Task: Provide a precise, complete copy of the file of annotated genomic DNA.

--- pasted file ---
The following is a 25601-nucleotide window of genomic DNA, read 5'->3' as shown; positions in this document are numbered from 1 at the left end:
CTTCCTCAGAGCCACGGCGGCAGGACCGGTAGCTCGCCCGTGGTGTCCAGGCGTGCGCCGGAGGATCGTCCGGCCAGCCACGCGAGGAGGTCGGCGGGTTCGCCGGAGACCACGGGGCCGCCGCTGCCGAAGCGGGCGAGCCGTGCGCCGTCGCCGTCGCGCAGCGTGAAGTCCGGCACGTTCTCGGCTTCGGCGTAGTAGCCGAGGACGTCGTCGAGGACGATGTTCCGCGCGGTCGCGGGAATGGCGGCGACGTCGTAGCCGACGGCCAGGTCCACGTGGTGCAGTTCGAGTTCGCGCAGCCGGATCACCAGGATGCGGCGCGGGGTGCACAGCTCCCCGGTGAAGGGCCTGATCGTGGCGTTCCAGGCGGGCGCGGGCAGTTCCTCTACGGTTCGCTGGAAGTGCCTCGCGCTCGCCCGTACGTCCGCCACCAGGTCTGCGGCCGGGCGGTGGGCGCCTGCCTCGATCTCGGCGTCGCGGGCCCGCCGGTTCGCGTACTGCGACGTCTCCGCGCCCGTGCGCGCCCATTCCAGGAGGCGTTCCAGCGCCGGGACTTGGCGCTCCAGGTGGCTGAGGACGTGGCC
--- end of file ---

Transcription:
The following is a 25601-nucleotide window of genomic DNA, read 5'->3' as shown; positions in this document are numbered from 1 at the left end:
CTTCCTCAGAGCCACGGCGGCAGGACCGGTAGCTCGCCCGTGGTGTCCAGGCGTGCGCCGGAGGATCGTCCGGCCAGCCACGCGAGGAGGTCGGCGGGTTCGCCGGAGACCACGGGGCCGCCGCTGCCGAAGCGGGCGAGCCGTGCGCCGTCGCCGTCGCGCAGCGTGAAGTCCGGCACGTTCTCGGCTTCGGCGTAGTAGCCGAGGACGTCGTCGAGGACGATGTTCCGCGCGGTCGCGGGAATGGCGGCGACGTCGTAGCCGACGGCCAGGTCCACGTGGTGCAGTTCGAGTTCGCGCAGCCGGATCACCAGGATGCGGCGCGGGGTGCACAGCTCCCCGGTGAAGGGCCTGATCGTGGCGTTCCAGGCGGGCGCGGGCAGTTCCTCTACGGTTCGCTGGAAGTGCCTCGCGCTCGCCCGTACGTCCGCCACCAGGTCTGCGGCCGGGCGGTGGGCGCCTGCCTCGATCTCGGCGTCGCGGGCCCGCCGGTTCGCGTACTGCGACGTCTCCGCGCCCGTGCGCGCCCATTCCAGGAGGCGTTCCAGCGCCGGGACTTGGCGCTCCAGGTGGCTGAGGACGTGGCC